It is often in the manner by which one utilizes and applies an implement, which determines whether or not to characterize the tool as either a “sword” or a “shield”. Thus, a shield used to pummel an opponent is to use the defensive tool as an offensive weapon, and the use of a traditional sword in parrying in order to ward off an attack, is to use the sword as a shield.
Words; language; “the law” — all can be used in offensive ways, as well as by defensive maneuvers. Preemptive argumentation can be considered as both a sword and a shield, depending upon how the reasoned soliloquy is presented.
For Federal employees and U.S. Postal workers who are preparing, formulating and filing an effective Federal Disability Retirement application with the U.S. Office of Personnel Management under FERS, it is important to weave one’s legal argument both as swords and shields — providing legal citations, argumentation, reasoned explanations, etc., in presenting why you meet all of the legal requirements and criteria encompassing the global compendium of issues which need to be addressed, from invoking the Bruner Presumption when applicable; to explaining why the Bracey standard of accommodations has been met, and to preemptively strike against anticipated objections which will be plentiful and appearing to be valid, as argued by OPM.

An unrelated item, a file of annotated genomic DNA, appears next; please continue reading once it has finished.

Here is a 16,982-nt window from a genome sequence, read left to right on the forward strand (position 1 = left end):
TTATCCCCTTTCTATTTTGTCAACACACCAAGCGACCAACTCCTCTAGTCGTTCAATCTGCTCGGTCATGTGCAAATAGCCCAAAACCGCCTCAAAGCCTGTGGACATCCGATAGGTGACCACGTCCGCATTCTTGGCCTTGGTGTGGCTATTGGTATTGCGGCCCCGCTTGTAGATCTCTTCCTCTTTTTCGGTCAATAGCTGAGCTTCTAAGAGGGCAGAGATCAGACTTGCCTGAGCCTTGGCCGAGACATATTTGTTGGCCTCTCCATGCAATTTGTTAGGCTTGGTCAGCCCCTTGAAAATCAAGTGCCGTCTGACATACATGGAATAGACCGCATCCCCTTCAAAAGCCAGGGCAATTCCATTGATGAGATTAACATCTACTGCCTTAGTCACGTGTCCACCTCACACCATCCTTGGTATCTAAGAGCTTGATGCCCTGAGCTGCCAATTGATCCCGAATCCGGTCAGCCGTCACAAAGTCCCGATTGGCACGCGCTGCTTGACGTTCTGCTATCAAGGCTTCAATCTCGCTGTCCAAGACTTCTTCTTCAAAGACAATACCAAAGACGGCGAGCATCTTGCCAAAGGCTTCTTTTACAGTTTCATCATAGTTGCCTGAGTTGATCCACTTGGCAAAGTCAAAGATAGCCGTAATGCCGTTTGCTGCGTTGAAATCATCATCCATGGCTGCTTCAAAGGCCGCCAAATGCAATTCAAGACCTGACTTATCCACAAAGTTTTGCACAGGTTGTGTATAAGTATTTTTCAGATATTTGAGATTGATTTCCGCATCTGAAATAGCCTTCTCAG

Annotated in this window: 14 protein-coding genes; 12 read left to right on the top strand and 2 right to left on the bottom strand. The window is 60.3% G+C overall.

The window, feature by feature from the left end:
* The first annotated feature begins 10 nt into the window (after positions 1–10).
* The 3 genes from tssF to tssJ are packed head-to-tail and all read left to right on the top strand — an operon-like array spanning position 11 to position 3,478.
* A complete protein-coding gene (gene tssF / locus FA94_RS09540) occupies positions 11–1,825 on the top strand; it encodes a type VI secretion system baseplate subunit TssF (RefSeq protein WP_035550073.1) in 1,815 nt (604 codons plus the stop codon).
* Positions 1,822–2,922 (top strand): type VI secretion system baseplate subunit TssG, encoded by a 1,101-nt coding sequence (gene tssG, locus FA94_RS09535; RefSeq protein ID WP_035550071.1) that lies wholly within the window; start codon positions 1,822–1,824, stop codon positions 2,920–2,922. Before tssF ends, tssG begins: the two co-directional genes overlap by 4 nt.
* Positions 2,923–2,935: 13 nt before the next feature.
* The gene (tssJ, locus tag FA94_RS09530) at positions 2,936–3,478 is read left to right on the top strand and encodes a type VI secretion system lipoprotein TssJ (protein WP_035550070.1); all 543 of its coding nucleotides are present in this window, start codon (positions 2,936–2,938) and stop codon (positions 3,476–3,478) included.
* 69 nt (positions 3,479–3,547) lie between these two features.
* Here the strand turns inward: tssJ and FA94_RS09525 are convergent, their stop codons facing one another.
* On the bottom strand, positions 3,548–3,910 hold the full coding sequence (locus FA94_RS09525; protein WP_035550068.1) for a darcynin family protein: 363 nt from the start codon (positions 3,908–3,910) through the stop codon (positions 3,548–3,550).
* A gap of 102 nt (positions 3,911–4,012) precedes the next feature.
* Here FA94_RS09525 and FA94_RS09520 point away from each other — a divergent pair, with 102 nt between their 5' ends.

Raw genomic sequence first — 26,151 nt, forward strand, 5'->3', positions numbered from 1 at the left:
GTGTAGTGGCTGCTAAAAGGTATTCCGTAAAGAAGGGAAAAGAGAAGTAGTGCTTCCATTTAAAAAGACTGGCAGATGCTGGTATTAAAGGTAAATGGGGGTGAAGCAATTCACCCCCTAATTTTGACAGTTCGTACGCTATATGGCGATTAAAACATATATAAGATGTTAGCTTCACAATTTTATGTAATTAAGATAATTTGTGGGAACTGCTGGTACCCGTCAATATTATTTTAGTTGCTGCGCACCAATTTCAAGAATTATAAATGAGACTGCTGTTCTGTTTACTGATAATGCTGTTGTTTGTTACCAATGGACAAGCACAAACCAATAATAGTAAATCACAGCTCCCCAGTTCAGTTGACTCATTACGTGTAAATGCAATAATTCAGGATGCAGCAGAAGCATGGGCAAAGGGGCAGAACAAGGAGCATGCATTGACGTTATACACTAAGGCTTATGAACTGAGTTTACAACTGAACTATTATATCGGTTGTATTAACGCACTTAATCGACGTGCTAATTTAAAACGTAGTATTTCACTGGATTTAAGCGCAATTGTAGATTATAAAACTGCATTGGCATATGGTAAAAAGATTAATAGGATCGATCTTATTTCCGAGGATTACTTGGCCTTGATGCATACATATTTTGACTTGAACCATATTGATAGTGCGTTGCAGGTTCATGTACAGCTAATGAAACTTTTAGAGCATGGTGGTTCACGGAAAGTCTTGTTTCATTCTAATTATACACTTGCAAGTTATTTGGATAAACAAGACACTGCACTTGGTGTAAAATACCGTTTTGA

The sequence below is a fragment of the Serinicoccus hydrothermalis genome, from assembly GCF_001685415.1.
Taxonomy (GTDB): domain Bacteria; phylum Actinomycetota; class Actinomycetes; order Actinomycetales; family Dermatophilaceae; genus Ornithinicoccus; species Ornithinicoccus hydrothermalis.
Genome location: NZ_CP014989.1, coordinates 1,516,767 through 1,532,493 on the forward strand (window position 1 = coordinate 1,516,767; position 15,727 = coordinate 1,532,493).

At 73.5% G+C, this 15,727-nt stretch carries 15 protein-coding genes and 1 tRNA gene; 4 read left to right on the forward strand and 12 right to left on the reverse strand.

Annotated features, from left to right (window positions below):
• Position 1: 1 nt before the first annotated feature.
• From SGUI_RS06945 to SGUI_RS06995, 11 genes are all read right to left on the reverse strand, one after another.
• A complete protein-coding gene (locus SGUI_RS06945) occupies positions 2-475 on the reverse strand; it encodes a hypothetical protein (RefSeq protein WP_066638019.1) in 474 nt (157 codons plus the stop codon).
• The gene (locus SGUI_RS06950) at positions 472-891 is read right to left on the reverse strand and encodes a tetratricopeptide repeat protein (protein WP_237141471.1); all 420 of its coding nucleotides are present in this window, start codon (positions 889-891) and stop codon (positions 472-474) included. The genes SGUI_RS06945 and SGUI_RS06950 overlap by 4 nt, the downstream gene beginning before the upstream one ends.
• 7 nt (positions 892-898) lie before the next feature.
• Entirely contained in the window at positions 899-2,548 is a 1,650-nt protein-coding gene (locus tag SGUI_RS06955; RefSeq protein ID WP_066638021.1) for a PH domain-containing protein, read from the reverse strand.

Robert R. McGill
Lawyer exclusively representing Federal and Postal employees to secure their Federal Disability Retirement benefits under FERS from the U.S. Office of Personnel Management.